The Bell Curve, Intelligence And Class Structure In American Life

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African American students are less likely to take to take advanced mathematics classes as a result of tracking. Coincidently, according to research conducted at Boston College, family income was the best indicator of scores on standardized tests. If someone connects all the dots it becomes quite clear how our education system upholds racism. Once again, I will come back to the example of Chicago Schools. As stated earlier income level is usually the best indicator of how kids will score on standardized tests. When looking at Chicago neighborhoods and especially schools which are segregated based on income level. Students who score higher will be set on the fast track and be put in advanced classes. Ironically the kids who scored lower were…show more content…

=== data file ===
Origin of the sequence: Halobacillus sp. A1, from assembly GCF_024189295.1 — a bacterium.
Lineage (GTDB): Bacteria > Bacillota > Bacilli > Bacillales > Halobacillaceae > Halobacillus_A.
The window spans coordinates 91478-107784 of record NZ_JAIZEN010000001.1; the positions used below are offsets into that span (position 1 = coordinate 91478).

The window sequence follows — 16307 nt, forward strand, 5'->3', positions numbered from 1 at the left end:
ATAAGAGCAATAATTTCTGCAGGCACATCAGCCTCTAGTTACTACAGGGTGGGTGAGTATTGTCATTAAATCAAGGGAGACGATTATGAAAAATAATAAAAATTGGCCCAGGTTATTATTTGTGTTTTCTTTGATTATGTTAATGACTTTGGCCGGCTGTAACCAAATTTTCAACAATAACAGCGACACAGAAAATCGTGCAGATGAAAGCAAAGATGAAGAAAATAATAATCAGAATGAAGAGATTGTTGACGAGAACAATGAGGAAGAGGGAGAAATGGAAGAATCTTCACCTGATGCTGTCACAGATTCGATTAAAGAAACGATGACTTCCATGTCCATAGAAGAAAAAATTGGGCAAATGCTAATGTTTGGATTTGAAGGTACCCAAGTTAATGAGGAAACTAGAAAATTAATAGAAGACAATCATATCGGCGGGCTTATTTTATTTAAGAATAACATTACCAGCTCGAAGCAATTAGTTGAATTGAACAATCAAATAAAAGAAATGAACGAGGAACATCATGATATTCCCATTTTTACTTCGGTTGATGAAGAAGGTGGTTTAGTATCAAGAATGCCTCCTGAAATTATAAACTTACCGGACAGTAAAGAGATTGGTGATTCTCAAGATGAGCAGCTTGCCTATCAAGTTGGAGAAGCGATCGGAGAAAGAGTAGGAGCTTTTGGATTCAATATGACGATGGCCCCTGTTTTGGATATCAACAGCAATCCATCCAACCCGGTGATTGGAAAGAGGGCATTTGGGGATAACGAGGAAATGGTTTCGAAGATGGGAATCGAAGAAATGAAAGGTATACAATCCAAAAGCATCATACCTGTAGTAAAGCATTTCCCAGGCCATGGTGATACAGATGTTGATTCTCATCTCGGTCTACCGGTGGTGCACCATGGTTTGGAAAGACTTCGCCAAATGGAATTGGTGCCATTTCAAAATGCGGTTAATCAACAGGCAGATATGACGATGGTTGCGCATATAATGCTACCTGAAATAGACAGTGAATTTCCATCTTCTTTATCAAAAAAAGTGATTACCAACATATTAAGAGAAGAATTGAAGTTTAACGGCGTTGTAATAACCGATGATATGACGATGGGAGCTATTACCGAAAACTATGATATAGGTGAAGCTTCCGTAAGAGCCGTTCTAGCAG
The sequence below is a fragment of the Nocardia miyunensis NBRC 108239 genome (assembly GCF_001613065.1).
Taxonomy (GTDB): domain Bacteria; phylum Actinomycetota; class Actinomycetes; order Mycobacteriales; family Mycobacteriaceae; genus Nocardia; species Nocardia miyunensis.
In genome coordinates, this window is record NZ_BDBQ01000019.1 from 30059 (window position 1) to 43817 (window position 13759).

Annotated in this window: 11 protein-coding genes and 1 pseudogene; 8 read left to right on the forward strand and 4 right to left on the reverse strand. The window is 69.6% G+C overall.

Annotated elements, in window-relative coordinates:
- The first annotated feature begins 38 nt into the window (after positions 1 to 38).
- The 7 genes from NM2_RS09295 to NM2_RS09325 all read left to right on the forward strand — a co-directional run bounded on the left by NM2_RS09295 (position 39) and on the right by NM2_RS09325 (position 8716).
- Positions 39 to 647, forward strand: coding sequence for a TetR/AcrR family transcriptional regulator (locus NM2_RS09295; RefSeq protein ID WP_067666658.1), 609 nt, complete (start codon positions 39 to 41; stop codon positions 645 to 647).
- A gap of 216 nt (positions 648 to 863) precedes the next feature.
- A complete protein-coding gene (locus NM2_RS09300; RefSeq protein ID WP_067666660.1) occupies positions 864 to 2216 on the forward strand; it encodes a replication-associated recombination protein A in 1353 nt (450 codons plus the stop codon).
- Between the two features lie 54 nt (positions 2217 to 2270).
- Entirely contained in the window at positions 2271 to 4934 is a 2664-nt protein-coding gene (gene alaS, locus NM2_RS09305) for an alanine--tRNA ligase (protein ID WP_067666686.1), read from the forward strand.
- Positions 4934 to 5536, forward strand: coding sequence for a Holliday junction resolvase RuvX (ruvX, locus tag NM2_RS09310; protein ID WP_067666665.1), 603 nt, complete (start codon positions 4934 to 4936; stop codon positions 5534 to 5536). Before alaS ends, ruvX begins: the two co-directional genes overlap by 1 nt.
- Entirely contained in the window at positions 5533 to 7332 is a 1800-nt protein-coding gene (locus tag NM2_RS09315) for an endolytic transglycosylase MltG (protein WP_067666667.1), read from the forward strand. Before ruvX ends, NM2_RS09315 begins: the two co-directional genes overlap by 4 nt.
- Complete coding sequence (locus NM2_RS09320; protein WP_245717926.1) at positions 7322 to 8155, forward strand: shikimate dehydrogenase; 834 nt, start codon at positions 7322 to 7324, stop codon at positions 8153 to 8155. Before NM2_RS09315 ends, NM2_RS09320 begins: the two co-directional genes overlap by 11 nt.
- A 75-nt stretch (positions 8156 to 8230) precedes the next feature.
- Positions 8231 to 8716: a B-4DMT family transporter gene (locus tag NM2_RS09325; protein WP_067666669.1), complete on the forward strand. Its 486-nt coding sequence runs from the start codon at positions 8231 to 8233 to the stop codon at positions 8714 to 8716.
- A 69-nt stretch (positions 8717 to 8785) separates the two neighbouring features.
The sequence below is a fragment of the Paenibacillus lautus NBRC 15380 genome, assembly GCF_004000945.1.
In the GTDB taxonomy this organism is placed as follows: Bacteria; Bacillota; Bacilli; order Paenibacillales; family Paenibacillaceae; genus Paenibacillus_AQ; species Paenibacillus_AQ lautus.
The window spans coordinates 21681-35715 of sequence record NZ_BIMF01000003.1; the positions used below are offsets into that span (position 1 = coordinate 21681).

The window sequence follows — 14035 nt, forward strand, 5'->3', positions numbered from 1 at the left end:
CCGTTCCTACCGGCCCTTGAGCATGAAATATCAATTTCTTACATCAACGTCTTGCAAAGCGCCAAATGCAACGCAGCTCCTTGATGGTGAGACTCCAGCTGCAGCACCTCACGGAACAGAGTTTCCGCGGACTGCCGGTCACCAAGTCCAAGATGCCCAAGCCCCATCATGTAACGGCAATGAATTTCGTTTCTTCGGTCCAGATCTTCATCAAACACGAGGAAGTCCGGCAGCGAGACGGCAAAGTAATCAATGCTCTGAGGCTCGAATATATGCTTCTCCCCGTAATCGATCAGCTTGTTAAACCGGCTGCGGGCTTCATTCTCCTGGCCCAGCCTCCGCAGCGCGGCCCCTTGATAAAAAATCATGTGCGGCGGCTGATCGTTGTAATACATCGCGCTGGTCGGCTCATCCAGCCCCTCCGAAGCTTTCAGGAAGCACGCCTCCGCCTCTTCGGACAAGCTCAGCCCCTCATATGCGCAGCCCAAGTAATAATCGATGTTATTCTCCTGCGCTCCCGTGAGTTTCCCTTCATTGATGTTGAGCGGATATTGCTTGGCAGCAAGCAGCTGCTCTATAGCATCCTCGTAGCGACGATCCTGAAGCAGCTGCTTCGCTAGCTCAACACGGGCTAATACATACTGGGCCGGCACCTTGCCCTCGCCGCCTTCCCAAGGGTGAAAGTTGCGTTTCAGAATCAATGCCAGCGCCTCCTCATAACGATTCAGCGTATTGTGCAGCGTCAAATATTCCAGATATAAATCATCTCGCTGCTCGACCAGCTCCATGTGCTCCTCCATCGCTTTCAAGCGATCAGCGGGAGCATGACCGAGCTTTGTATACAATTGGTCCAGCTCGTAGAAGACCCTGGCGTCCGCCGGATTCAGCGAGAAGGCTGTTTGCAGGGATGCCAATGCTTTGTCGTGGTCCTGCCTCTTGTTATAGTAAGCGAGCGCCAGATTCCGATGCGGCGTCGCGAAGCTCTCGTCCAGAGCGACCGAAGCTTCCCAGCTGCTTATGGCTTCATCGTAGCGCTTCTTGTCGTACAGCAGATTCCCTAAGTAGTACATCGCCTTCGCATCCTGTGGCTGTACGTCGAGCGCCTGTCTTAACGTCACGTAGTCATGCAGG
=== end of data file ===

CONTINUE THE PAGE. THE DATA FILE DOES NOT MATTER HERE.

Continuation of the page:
Herrnstein and Charles Murray because although I disagree with what the authors argue there are evident truths present in this book. The authors argue that there are differences in the intelligence levels of ethnic groups, “Another taboo Gee that intelligence levels differ among ethnic groups. This is already well-known and widely discussed among psychometricians and other scholars” (Herrnstein & Murray 15). This isn’t due to some biological reason, but rather because resources and opportunities are not allocated equally to ethnic groups. However, with ideas like eugenics and other biological superiority mindsets racist policies have been put in place. People who believe that someone is biologically less intelligent will have little motivation to spend resources on them. In fact, to them it seems like a waste of time and money. No one would ever admit that these ideas persist today, but when one examines the discrepancies in the quality of education given to the rich versus to the poor it becomes evident. Especially when the demographic of people who hold most of the wealth are white. However, not all of what Richard J. Herrnstein and Charles Murray say can be discounted. In fact, they point out that measures of intelligence are limited, “Measures of intelligence have reliable statistical relationships with important social phenomena, but they are a limited tool for deciding what to make of any given individual” (Herrnstein & Murray 27). They repeat this many times, while they attempt to clarify their research their data is very outdated and as result the statistics are skewed. Many people have used books like The Bell Curve, Intelligence and Class Structure in American Life to justify their ideas and

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